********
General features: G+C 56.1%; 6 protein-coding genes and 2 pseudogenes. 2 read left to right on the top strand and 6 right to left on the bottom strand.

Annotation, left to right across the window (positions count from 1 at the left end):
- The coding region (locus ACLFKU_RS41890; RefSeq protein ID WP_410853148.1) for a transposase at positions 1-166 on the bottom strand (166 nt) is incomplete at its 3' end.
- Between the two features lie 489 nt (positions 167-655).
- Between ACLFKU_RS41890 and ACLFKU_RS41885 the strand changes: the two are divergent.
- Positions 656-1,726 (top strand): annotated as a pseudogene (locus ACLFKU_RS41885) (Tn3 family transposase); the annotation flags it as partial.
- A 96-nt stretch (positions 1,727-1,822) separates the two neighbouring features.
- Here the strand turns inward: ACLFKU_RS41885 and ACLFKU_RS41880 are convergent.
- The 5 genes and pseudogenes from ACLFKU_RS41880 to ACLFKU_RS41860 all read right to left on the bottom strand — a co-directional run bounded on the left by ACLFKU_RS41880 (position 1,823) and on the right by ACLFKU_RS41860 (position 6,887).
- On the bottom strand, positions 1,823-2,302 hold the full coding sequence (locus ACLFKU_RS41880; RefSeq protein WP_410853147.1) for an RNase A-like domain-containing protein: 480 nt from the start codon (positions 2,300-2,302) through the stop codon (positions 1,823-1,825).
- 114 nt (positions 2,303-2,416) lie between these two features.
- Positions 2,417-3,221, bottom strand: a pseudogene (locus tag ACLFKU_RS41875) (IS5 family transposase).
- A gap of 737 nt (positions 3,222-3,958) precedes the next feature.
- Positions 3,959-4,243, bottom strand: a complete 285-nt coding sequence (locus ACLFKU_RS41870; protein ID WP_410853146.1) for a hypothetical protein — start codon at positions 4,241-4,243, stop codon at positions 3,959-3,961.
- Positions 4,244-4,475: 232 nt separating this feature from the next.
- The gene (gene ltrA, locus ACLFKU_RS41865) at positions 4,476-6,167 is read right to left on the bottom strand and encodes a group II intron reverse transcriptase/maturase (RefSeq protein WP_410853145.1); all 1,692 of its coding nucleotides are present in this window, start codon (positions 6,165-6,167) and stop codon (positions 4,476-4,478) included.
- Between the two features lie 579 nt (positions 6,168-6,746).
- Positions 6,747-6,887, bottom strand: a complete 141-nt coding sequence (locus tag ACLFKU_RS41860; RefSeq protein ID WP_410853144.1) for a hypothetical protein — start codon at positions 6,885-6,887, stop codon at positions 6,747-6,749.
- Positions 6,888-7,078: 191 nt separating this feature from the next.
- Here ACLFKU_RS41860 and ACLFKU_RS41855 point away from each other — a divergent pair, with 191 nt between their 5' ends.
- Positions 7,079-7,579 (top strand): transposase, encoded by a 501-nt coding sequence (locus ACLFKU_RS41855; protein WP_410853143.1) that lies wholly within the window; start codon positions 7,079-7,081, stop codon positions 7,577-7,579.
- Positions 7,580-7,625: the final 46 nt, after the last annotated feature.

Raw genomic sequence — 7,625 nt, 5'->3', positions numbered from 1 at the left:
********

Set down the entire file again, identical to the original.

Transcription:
General features: G+C 56.1%; 6 protein-coding genes and 2 pseudogenes. 2 read left to right on the top strand and 6 right to left on the bottom strand.

Annotation, left to right across the window (positions count from 1 at the left end):
- The coding region (locus ACLFKU_RS41890; RefSeq protein ID WP_410853148.1) for a transposase at positions 1-166 on the bottom strand (166 nt) is incomplete at its 3' end.
- Between the two features lie 489 nt (positions 167-655).
- Between ACLFKU_RS41890 and ACLFKU_RS41885 the strand changes: the two are divergent.
- Positions 656-1,726 (top strand): annotated as a pseudogene (locus ACLFKU_RS41885) (Tn3 family transposase); the annotation flags it as partial.
- A 96-nt stretch (positions 1,727-1,822) separates the two neighbouring features.
- Here the strand turns inward: ACLFKU_RS41885 and ACLFKU_RS41880 are convergent.
- The 5 genes and pseudogenes from ACLFKU_RS41880 to ACLFKU_RS41860 all read right to left on the bottom strand — a co-directional run bounded on the left by ACLFKU_RS41880 (position 1,823) and on the right by ACLFKU_RS41860 (position 6,887).
- On the bottom strand, positions 1,823-2,302 hold the full coding sequence (locus ACLFKU_RS41880; RefSeq protein WP_410853147.1) for an RNase A-like domain-containing protein: 480 nt from the start codon (positions 2,300-2,302) through the stop codon (positions 1,823-1,825).
- 114 nt (positions 2,303-2,416) lie between these two features.
- Positions 2,417-3,221, bottom strand: a pseudogene (locus tag ACLFKU_RS41875) (IS5 family transposase).
- A gap of 737 nt (positions 3,222-3,958) precedes the next feature.
- Positions 3,959-4,243, bottom strand: a complete 285-nt coding sequence (locus ACLFKU_RS41870; protein ID WP_410853146.1) for a hypothetical protein — start codon at positions 4,241-4,243, stop codon at positions 3,959-3,961.
- Positions 4,244-4,475: 232 nt separating this feature from the next.
- The gene (gene ltrA, locus ACLFKU_RS41865) at positions 4,476-6,167 is read right to left on the bottom strand and encodes a group II intron reverse transcriptase/maturase (RefSeq protein WP_410853145.1); all 1,692 of its coding nucleotides are present in this window, start codon (positions 6,165-6,167) and stop codon (positions 4,476-4,478) included.
- Between the two features lie 579 nt (positions 6,168-6,746).
- Positions 6,747-6,887, bottom strand: a complete 141-nt coding sequence (locus tag ACLFKU_RS41860; RefSeq protein ID WP_410853144.1) for a hypothetical protein — start codon at positions 6,885-6,887, stop codon at positions 6,747-6,749.
- Positions 6,888-7,078: 191 nt separating this feature from the next.
- Here ACLFKU_RS41860 and ACLFKU_RS41855 point away from each other — a divergent pair, with 191 nt between their 5' ends.
- Positions 7,079-7,579 (top strand): transposase, encoded by a 501-nt coding sequence (locus ACLFKU_RS41855; protein WP_410853143.1) that lies wholly within the window; start codon positions 7,079-7,081, stop codon positions 7,577-7,579.
- Positions 7,580-7,625: the final 46 nt, after the last annotated feature.

Raw genomic sequence — 7,625 nt, 5'->3', positions numbered from 1 at the left: